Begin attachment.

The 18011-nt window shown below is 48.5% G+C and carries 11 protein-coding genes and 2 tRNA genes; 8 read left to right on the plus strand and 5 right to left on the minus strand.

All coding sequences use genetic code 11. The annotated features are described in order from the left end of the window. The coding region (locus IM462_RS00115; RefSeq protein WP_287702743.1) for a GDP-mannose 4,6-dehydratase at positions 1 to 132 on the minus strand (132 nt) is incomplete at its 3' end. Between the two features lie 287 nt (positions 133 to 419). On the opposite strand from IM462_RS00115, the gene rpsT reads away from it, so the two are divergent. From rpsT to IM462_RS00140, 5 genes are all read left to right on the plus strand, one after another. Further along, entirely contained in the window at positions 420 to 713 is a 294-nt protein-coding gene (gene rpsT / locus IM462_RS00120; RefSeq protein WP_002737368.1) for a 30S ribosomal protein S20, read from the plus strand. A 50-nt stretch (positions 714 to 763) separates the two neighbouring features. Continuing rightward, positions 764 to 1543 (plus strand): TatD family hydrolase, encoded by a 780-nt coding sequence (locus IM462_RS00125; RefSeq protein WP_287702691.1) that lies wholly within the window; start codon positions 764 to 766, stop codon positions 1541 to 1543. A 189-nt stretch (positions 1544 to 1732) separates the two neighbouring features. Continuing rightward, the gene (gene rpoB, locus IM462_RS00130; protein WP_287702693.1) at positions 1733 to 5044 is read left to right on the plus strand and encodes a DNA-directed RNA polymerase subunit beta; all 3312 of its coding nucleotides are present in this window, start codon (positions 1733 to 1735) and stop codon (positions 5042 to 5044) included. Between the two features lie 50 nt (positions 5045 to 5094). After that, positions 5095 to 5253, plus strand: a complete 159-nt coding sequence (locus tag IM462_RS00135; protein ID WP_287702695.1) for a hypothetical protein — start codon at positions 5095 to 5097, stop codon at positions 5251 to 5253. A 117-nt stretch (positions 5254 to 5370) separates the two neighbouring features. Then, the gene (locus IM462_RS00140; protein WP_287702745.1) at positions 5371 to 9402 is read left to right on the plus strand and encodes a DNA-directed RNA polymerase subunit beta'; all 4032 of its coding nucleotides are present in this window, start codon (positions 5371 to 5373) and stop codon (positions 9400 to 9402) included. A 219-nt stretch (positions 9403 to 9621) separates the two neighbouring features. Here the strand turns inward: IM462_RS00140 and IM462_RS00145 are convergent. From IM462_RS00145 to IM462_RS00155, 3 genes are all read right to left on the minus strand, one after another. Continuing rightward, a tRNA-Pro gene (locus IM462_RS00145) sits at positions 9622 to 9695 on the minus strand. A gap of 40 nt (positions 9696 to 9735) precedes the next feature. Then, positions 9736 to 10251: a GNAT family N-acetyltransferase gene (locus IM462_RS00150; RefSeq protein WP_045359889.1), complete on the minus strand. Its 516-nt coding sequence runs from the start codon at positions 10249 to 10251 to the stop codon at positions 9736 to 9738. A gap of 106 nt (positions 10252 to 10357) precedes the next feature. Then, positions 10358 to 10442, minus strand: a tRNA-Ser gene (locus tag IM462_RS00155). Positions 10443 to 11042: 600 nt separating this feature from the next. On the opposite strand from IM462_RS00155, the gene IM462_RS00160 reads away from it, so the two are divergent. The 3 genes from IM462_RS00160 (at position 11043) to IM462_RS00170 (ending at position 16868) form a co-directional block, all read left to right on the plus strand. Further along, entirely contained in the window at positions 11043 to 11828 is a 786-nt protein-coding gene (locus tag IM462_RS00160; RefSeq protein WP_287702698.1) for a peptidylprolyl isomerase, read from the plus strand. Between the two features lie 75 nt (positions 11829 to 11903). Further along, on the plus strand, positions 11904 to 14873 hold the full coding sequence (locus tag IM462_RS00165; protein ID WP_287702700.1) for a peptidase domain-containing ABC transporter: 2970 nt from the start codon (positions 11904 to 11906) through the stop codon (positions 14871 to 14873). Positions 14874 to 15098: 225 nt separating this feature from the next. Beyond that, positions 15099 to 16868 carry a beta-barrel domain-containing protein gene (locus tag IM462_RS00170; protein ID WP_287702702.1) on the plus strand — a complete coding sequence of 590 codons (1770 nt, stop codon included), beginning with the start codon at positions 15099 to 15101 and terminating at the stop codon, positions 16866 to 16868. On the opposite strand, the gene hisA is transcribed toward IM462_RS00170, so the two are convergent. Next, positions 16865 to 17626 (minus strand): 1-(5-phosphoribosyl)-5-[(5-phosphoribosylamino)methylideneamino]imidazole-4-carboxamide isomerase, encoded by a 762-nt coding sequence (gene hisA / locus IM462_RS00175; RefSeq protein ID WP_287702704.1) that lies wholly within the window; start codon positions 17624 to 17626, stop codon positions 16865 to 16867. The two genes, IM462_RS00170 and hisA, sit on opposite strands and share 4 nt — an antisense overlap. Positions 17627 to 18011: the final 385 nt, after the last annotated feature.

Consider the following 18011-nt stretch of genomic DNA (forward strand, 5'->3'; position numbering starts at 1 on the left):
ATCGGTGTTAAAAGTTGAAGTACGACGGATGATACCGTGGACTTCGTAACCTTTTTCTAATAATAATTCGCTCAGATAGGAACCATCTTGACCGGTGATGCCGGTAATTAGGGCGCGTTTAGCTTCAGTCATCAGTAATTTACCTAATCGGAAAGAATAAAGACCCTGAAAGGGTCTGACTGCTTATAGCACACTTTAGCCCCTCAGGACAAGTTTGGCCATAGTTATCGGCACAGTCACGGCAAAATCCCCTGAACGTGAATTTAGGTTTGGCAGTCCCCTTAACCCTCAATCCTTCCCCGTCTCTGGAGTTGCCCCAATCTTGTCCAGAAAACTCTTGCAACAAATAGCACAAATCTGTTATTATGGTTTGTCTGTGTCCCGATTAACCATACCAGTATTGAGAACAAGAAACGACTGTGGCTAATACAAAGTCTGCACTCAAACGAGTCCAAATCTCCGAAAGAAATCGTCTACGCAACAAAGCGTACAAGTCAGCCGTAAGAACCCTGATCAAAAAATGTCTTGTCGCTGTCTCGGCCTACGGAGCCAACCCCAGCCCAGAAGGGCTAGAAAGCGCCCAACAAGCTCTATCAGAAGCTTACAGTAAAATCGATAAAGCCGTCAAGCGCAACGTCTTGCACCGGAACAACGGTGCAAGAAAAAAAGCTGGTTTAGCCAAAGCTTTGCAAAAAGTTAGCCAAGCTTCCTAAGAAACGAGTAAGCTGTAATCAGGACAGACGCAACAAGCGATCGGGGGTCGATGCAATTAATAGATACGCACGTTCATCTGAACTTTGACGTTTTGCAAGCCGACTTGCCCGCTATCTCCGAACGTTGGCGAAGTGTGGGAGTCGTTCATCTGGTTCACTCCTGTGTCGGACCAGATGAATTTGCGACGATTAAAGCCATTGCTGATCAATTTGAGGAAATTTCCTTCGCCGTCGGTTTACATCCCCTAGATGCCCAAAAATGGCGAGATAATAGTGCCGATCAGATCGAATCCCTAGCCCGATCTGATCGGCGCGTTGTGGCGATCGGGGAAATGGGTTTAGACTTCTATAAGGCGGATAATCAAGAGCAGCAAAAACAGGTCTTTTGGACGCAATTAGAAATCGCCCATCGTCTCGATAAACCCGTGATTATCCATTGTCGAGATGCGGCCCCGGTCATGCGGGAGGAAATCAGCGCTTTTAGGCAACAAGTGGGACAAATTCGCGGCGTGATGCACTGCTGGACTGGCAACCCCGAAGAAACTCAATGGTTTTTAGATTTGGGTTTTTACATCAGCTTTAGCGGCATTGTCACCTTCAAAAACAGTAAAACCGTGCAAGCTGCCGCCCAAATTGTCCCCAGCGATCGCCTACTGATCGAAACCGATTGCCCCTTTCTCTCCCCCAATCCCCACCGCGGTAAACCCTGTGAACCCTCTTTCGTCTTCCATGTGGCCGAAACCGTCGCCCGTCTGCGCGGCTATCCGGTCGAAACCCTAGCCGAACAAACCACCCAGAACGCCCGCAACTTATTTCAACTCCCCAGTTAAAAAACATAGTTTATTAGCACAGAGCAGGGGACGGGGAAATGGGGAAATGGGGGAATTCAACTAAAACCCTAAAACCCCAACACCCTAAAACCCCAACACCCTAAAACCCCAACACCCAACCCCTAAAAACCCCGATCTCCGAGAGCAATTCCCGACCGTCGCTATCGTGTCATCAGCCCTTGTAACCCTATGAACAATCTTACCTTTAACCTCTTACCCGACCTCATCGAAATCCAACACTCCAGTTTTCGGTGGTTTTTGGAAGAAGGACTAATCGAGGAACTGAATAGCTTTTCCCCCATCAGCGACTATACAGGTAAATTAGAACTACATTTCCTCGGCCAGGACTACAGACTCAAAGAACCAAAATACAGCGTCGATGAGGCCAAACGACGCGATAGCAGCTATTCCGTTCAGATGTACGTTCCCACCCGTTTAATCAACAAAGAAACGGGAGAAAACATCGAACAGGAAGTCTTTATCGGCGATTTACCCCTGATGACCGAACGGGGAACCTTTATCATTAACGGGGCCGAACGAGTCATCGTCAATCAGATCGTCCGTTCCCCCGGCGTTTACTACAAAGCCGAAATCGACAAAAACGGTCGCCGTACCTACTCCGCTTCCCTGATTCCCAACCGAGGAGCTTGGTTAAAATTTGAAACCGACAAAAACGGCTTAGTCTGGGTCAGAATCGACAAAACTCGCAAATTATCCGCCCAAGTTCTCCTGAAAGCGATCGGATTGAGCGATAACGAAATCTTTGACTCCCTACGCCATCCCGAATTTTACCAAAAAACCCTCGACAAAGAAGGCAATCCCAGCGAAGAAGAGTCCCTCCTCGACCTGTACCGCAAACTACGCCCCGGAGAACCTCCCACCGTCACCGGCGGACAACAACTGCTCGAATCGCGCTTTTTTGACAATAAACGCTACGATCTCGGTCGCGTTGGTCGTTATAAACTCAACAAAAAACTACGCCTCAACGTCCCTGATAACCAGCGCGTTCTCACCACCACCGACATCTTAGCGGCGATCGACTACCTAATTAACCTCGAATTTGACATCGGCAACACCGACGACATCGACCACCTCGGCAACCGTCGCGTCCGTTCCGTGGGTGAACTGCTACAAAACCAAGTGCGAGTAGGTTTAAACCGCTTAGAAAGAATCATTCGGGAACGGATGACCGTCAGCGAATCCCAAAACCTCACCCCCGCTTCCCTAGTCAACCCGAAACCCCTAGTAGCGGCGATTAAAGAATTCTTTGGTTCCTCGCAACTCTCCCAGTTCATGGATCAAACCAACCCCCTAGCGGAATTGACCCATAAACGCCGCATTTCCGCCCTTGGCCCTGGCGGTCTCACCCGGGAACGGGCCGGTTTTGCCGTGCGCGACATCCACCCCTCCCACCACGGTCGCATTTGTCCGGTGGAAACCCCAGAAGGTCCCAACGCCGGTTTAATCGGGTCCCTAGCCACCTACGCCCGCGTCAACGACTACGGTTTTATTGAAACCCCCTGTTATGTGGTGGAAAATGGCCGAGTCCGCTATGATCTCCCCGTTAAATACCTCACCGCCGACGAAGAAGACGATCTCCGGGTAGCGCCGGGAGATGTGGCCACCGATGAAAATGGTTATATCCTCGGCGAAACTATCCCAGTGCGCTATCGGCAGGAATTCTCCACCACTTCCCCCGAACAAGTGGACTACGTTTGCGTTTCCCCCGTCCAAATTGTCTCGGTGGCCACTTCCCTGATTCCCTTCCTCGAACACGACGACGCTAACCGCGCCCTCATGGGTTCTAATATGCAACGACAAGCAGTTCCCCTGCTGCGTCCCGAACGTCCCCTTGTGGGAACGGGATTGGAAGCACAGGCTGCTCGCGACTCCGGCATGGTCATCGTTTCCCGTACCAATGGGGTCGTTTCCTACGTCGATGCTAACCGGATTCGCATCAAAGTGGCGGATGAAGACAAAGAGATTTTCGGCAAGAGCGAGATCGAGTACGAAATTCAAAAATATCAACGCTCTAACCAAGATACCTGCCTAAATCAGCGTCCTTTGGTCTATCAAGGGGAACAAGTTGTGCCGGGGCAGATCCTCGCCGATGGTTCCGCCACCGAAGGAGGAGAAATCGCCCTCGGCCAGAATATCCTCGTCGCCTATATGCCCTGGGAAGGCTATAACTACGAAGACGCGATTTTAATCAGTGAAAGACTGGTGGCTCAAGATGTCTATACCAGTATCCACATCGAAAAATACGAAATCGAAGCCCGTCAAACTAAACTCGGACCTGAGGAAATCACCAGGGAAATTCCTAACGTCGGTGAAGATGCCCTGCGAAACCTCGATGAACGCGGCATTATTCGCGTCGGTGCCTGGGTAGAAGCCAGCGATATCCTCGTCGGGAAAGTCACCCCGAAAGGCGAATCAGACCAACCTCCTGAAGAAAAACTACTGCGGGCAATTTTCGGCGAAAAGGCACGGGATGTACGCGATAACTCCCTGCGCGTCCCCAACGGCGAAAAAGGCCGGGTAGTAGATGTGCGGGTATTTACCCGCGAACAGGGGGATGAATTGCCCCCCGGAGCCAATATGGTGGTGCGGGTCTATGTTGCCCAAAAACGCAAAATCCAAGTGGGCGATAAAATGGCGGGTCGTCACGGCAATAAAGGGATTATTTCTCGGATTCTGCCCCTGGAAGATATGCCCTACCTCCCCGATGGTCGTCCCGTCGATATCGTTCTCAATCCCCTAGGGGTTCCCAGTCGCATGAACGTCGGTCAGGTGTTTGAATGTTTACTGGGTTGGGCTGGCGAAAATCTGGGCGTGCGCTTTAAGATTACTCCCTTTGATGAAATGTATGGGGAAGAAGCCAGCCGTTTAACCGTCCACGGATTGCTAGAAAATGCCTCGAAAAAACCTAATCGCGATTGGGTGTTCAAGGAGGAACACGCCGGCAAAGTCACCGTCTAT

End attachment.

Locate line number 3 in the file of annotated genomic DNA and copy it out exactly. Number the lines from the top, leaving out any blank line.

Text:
Consider the following 18011-nt stretch of genomic DNA (forward strand, 5'->3'; position numbering starts at 1 on the left):